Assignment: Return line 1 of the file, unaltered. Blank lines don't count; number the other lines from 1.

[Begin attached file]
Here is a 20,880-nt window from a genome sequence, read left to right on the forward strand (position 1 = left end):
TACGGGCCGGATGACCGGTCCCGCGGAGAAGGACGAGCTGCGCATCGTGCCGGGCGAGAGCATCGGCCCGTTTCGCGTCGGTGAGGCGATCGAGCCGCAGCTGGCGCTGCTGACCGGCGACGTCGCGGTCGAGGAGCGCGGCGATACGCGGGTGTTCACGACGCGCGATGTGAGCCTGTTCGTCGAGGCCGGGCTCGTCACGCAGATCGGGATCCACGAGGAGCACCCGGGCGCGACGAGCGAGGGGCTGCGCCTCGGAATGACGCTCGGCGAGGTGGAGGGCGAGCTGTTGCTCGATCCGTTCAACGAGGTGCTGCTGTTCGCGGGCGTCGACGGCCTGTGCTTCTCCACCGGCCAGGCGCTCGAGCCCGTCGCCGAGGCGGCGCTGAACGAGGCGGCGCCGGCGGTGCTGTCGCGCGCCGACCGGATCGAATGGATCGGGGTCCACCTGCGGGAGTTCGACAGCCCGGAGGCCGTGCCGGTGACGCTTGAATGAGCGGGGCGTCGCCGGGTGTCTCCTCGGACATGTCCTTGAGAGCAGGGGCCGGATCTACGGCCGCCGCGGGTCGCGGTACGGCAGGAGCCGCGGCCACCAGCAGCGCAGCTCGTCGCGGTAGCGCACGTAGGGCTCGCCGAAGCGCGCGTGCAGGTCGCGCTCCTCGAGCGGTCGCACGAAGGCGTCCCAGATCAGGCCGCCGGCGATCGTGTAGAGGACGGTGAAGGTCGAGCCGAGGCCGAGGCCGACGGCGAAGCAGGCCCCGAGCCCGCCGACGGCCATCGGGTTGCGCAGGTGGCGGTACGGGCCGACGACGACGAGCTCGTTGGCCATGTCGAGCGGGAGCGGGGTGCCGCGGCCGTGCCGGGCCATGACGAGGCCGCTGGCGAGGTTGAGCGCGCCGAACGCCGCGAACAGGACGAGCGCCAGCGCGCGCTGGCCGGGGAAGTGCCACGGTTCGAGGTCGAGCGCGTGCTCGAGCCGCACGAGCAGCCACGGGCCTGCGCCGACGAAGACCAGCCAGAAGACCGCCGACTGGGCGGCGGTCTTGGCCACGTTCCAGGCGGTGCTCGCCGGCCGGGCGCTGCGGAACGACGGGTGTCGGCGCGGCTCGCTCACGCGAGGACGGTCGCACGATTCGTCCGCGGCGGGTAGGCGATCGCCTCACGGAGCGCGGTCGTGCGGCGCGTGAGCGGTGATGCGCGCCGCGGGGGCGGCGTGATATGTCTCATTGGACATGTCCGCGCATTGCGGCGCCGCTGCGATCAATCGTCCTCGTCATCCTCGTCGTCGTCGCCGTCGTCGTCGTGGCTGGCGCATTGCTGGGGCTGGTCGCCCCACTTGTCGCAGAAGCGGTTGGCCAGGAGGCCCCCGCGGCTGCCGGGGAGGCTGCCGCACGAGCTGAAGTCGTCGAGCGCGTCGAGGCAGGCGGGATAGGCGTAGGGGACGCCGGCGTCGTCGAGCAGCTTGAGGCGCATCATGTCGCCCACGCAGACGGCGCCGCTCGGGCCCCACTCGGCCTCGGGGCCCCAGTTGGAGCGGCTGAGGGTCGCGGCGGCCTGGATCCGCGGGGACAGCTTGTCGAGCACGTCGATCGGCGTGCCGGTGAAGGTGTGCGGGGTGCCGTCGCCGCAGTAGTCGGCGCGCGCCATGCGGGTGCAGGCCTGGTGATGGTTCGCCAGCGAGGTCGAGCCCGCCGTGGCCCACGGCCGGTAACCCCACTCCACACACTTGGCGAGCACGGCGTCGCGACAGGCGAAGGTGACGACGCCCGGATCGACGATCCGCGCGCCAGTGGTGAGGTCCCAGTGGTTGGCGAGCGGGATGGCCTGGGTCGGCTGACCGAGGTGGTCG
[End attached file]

Here is a 20,880-nt window from a genome sequence, read left to right on the forward strand (position 1 = left end):